Date: 31 Mar 2001 16:43:22 From: email@example.com Organization: PANIX Public Access Internet and UNIX, NYC References: 1 Followups: 1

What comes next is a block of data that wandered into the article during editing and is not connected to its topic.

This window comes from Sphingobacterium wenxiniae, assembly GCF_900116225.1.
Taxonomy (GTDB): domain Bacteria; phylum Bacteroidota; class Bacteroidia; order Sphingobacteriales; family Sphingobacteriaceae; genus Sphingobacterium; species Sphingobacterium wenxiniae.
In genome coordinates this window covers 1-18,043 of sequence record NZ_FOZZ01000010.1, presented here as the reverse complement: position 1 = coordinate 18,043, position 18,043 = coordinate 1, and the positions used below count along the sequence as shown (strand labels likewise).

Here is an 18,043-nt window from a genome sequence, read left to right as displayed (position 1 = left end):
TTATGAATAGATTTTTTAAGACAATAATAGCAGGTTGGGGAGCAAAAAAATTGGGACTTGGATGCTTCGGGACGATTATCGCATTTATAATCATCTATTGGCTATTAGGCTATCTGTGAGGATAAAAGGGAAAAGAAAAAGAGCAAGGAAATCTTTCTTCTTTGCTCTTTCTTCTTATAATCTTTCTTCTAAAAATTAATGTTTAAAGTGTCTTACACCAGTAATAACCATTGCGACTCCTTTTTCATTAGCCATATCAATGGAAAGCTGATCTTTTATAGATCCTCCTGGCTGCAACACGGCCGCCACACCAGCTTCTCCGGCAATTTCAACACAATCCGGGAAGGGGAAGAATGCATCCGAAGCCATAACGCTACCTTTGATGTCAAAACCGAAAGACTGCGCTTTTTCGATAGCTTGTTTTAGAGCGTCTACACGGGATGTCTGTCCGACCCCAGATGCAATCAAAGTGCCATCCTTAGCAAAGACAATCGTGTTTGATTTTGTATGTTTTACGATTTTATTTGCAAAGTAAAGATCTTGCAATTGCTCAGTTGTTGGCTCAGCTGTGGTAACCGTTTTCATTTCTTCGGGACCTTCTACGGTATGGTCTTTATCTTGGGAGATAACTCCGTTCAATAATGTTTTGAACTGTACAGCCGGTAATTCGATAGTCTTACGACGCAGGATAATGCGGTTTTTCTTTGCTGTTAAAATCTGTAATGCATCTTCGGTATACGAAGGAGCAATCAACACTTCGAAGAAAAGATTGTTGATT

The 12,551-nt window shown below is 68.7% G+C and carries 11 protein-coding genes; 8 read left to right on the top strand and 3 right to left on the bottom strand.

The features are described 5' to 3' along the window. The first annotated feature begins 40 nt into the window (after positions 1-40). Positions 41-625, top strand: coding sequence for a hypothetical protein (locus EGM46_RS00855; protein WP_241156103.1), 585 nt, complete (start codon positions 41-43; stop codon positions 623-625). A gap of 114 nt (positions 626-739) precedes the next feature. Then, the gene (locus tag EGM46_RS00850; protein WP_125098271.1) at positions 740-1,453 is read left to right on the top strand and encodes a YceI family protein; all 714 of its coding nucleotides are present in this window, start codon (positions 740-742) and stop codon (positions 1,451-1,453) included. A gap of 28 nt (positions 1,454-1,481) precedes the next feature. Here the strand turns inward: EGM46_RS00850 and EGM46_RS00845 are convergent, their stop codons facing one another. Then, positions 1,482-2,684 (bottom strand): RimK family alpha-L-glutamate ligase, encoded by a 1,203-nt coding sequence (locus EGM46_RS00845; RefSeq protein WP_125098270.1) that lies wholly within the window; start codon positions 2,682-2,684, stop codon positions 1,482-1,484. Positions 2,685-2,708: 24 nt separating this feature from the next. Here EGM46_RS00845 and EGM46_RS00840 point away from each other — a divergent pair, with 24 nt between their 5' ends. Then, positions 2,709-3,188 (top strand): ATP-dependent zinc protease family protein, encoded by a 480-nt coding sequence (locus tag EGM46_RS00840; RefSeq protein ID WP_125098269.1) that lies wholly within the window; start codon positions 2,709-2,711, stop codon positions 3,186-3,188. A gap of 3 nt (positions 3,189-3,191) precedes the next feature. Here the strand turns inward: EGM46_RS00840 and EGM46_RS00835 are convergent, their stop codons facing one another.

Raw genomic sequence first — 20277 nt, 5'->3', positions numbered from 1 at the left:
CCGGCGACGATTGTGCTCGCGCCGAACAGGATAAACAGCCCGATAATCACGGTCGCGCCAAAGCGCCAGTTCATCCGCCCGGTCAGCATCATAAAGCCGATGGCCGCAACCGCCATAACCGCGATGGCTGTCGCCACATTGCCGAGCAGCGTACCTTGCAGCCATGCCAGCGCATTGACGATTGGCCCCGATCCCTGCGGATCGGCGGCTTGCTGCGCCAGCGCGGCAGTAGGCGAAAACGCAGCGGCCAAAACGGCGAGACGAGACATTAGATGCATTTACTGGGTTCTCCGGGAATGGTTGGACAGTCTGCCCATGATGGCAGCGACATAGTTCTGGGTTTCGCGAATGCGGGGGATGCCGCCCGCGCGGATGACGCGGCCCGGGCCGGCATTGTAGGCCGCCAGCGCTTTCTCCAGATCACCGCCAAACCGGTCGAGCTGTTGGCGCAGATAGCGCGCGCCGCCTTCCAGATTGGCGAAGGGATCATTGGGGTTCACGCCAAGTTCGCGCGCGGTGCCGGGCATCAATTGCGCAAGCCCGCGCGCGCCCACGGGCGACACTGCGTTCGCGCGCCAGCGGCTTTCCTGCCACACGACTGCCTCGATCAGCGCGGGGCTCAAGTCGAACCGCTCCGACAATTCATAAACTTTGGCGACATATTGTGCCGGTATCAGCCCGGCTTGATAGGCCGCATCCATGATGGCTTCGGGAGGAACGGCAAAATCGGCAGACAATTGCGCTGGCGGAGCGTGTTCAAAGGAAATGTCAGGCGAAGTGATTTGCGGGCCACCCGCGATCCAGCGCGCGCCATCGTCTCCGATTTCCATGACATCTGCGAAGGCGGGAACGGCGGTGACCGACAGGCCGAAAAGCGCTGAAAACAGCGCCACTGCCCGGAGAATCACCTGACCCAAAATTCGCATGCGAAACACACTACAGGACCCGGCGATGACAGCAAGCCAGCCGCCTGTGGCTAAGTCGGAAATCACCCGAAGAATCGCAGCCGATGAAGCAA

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CptKrell@aol.com wrote: >> What are the actual design tradeoffs today and how did the situation >> evolve over the past decades to favor wing-mounted engines that much? What >> would be the impact of, for example, drastically increased fuel prices >> and/or significantly more strict noise regulations (=> engines with bypass >> ratio >>10)? Long ago I remember reading a comparison of Boeing 707 vs DH Comet, which claimed that the 707 design of engines slung under the wing had aerodynamic advantages over the sleeker, engines-inside-the-wing approach of the Comet. As I recall (from reading this years ago) the placement of engines under the wing encourages airflow into the engines which enhances performance; someone with greater knowledge, on this news group, could make better sense of this. Certainly the four-engines-at-the-tail configuration, as in the old VC10, entailed the obvious danger that if one engine threw a turbine blade or caught fire, its adjacent engine was almost certain to be damaged. Plus, aircraft with engines mounted at the rear require the T-shaped stabilizer configuration, which, as I recall, means that the stabilizer ceases to function if the aircraft is in a nose-up position where the stabilizer drops down into turbulence from the main wing. Correct?